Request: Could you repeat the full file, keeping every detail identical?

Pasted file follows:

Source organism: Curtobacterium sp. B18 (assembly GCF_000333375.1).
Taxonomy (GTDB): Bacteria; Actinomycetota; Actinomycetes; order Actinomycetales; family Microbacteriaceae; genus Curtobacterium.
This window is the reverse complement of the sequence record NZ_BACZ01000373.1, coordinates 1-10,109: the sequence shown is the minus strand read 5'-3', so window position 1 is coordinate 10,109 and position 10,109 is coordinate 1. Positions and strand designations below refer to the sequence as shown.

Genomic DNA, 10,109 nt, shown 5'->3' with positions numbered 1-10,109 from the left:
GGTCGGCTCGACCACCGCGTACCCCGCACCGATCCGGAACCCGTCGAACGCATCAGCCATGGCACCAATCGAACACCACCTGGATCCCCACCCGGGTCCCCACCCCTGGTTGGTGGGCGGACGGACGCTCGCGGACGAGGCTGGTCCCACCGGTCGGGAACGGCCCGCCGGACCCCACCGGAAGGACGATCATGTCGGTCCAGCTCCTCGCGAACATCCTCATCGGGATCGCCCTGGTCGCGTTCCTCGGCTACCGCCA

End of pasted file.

Source organism: Curtobacterium sp. B18 (assembly GCF_000333375.1).
Taxonomy (GTDB): Bacteria; Actinomycetota; Actinomycetes; order Actinomycetales; family Microbacteriaceae; genus Curtobacterium.
This window is the reverse complement of the sequence record NZ_BACZ01000373.1, coordinates 1-10,109: the sequence shown is the minus strand read 5'-3', so window position 1 is coordinate 10,109 and position 10,109 is coordinate 1. Positions and strand designations below refer to the sequence as shown.

Genomic DNA, 10,109 nt, shown 5'->3' with positions numbered 1-10,109 from the left:
GGTCGGCTCGACCACCGCGTACCCCGCACCGATCCGGAACCCGTCGAACGCATCAGCCATGGCACCAATCGAACACCACCTGGATCCCCACCCGGGTCCCCACCCCTGGTTGGTGGGCGGACGGACGCTCGCGGACGAGGCTGGTCCCACCGGTCGGGAACGGCCCGCCGGACCCCACCGGAAGGACGATCATGTCGGTCCAGCTCCTCGCGAACATCCTCATCGGGATCGCCCTGGTCGCGTTCCTCGGCTACCGCCA